We can also move the players into the fiction by asking how they're aiding. It isn't enough for them to say "I'll aid them", the question is how they'll offer that aid. Fun stories can come from such questions.

The same is true with the cleric's spell guidance which offers a 1d4 to any ability check. When a cleric casts this spell, we can ask the player to describe what that guidance looks like. Is it a holy light that fills in the nooks and crannies of a difficult lock? Is it a small glowing halo that surrounds the rogue as she talks her way past the town guards? Is it a tiny glowing light in the eyes of the wizard as she decodes the magical glyphs embedded in the wall?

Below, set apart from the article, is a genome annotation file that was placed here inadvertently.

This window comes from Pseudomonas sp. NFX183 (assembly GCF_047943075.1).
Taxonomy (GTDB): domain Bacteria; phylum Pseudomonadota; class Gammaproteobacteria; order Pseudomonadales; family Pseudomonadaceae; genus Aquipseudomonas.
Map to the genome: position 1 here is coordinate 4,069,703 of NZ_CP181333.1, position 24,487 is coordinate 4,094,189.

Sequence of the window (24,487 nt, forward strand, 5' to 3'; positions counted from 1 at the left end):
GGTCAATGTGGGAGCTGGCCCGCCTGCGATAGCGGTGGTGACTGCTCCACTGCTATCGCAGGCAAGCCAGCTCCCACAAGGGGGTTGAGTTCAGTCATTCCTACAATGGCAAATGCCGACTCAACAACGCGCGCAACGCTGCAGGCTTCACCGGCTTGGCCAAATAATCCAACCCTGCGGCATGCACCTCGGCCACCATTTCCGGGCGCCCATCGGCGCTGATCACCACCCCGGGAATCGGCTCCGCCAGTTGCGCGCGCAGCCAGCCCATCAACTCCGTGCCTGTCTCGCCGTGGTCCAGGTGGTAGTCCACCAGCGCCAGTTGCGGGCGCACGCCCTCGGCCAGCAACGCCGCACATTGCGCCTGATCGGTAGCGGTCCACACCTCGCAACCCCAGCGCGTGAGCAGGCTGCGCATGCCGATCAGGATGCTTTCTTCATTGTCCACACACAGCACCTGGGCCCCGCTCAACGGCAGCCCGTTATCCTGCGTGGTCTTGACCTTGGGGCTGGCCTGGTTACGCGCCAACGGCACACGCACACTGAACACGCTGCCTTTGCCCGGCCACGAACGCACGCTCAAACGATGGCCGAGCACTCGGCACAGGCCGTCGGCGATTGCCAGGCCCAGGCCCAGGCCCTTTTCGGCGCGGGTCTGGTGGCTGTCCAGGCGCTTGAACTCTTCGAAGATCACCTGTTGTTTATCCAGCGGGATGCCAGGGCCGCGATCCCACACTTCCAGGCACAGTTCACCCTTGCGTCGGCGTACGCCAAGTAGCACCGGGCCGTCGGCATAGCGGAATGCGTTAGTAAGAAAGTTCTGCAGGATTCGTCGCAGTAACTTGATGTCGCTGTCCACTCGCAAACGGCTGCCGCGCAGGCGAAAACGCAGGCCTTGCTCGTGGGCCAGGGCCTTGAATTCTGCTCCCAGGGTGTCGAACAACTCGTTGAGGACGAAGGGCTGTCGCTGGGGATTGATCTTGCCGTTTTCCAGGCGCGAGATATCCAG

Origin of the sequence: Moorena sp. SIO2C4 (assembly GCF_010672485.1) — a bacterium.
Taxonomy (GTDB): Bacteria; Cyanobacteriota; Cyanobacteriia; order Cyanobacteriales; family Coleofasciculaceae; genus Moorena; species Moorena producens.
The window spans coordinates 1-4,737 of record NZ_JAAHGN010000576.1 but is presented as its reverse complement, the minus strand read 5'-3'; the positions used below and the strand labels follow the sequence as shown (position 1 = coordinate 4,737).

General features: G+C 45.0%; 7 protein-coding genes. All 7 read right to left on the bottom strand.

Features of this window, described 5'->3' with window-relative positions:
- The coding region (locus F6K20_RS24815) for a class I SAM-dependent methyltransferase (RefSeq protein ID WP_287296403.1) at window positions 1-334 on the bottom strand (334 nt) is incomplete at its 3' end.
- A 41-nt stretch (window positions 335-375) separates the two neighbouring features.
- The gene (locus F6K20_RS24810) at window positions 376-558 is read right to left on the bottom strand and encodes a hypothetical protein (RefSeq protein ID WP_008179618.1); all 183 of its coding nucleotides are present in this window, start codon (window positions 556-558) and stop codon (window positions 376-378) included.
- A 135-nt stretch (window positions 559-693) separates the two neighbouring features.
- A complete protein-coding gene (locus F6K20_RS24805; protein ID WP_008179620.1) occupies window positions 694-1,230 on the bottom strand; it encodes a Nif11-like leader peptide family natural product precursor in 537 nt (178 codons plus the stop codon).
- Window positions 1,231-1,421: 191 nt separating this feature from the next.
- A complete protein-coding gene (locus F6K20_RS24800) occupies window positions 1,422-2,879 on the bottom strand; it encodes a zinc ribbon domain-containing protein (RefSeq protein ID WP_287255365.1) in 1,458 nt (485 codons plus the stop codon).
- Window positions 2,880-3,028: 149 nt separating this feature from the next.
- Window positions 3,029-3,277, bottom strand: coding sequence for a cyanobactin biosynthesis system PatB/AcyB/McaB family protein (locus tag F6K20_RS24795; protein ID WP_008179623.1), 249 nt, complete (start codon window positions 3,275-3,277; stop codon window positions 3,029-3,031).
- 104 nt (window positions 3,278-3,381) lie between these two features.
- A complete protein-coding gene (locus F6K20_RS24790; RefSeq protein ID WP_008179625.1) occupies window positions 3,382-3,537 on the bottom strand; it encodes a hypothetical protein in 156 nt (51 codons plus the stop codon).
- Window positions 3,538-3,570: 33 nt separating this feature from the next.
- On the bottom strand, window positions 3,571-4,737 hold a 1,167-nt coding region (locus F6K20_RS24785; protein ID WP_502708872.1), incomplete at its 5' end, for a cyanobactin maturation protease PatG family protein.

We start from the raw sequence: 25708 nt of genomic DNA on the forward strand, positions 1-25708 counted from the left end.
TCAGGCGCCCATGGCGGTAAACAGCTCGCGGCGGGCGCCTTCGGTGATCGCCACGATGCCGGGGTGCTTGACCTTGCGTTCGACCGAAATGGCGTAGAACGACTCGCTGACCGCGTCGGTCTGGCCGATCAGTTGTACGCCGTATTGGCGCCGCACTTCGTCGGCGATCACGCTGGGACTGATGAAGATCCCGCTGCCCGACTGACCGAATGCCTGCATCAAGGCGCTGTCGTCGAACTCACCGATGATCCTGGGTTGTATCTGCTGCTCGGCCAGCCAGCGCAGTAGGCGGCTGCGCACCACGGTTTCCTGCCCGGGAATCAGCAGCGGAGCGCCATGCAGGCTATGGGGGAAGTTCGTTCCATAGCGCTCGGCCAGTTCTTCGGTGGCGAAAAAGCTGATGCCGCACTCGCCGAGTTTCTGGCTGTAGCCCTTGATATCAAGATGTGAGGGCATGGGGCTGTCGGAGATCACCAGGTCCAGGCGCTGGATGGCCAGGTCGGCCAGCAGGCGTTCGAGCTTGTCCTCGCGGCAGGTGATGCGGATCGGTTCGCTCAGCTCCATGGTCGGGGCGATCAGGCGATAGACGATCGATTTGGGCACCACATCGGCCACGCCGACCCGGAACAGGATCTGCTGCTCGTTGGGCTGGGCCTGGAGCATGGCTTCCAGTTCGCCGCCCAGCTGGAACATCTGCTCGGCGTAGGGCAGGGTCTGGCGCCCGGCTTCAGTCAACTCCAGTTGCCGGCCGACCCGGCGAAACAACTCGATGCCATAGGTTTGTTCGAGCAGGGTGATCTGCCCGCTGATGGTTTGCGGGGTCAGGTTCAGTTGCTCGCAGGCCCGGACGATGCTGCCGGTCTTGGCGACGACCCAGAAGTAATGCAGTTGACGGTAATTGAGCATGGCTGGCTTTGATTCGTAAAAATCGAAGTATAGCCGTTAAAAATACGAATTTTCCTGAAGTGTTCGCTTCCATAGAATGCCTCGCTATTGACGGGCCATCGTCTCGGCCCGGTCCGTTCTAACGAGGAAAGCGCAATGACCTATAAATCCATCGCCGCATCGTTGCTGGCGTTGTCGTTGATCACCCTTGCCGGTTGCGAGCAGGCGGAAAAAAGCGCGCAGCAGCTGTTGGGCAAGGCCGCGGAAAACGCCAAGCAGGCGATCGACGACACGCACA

Getting players to answer these in-game story-focused questions is a great way to get them outside of their character sheet and into the world you're creating together.

Ability Checks: The Primary Mechanic between Players and the Story

When we think about it, ability checks are a huge part of D&D. In our more story-focused games, these ability checks guide nearly every challenging interaction between the characters and the world around them. The basic mechanic of ability checks; rolling a d20, adding a modifier, and matching against a difficulty class; seems so simple but how we actually implement these checks into the game can have a big impact in how the game is played and how it turns out.

Read the rules, see how they play out at your own table, and build a toolbox of methods for calling for and using ability checks in your own game. Let these checks act as the chaotic vehicles for the awesome stories that unfold at your table.